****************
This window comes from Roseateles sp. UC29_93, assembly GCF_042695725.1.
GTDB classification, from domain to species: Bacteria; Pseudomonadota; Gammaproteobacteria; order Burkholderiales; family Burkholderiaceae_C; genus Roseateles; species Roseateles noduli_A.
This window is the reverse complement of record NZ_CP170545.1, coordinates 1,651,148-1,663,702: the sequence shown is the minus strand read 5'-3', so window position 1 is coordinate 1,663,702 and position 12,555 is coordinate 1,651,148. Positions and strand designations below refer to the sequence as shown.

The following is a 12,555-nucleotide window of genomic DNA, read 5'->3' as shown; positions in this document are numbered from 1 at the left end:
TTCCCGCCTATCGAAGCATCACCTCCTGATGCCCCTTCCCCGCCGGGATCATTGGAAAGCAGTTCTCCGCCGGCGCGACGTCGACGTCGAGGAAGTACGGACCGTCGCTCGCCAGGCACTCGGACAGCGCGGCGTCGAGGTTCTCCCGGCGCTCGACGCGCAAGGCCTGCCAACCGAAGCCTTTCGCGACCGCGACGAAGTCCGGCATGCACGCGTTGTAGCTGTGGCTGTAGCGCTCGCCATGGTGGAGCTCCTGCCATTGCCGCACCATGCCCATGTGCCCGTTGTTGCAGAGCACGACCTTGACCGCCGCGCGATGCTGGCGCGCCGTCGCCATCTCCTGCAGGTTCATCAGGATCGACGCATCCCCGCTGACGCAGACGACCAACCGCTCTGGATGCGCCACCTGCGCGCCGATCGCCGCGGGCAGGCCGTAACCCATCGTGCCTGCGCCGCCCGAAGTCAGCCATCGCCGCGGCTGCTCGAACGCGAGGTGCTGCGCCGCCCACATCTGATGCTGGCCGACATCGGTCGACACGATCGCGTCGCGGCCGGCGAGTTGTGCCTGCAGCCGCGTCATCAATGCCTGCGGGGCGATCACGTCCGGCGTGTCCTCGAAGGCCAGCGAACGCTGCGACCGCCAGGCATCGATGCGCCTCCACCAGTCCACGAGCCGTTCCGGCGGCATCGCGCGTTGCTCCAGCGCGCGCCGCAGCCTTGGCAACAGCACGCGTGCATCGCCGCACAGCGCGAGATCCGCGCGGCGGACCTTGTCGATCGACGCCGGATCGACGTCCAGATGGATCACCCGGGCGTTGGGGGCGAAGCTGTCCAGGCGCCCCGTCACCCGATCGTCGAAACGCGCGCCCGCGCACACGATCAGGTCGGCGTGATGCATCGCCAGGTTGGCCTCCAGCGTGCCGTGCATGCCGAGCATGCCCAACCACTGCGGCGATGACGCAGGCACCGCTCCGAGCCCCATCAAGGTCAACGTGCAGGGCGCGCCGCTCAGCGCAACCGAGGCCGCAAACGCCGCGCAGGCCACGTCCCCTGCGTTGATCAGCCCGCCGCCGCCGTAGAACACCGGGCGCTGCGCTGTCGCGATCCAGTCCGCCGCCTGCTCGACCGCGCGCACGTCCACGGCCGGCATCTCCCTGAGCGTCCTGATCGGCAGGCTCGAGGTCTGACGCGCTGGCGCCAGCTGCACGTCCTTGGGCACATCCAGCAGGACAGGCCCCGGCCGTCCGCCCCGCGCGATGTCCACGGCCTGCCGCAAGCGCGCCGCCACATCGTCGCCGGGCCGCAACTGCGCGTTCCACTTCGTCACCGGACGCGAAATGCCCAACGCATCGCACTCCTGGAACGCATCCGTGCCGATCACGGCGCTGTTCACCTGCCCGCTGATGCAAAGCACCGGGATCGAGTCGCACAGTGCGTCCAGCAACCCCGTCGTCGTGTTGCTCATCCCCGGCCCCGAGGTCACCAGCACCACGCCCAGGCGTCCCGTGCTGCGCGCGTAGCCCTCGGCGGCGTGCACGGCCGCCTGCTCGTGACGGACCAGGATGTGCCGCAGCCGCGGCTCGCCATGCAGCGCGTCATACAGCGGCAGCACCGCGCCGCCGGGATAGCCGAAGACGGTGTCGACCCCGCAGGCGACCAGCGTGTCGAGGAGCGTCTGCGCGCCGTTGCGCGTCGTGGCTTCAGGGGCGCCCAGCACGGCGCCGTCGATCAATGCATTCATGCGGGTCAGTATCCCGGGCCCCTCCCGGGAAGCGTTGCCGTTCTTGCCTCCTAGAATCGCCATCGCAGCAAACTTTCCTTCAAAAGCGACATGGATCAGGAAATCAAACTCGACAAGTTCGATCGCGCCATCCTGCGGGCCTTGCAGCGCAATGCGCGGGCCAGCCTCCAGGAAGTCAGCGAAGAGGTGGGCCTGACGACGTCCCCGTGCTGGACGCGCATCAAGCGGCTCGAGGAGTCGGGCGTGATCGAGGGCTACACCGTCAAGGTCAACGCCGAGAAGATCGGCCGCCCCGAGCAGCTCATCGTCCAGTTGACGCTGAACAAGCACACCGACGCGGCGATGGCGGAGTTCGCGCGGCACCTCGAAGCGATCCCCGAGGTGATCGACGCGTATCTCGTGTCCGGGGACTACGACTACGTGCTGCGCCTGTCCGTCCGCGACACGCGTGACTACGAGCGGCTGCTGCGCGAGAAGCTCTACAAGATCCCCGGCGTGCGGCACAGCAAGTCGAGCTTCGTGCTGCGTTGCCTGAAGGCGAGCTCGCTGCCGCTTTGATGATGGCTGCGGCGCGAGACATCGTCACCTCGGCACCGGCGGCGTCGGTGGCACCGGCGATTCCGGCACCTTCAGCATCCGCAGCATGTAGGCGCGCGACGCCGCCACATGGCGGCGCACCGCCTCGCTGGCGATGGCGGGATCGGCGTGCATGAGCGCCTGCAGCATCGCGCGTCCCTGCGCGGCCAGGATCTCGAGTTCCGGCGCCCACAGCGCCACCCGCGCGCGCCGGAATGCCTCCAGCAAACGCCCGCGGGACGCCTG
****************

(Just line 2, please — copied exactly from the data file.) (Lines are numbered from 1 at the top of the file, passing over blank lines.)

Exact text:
GTDB classification, from domain to species: Bacteria; Pseudomonadota; Gammaproteobacteria; order Burkholderiales; family Burkholderiaceae_C; genus Roseateles; species Roseateles noduli_A.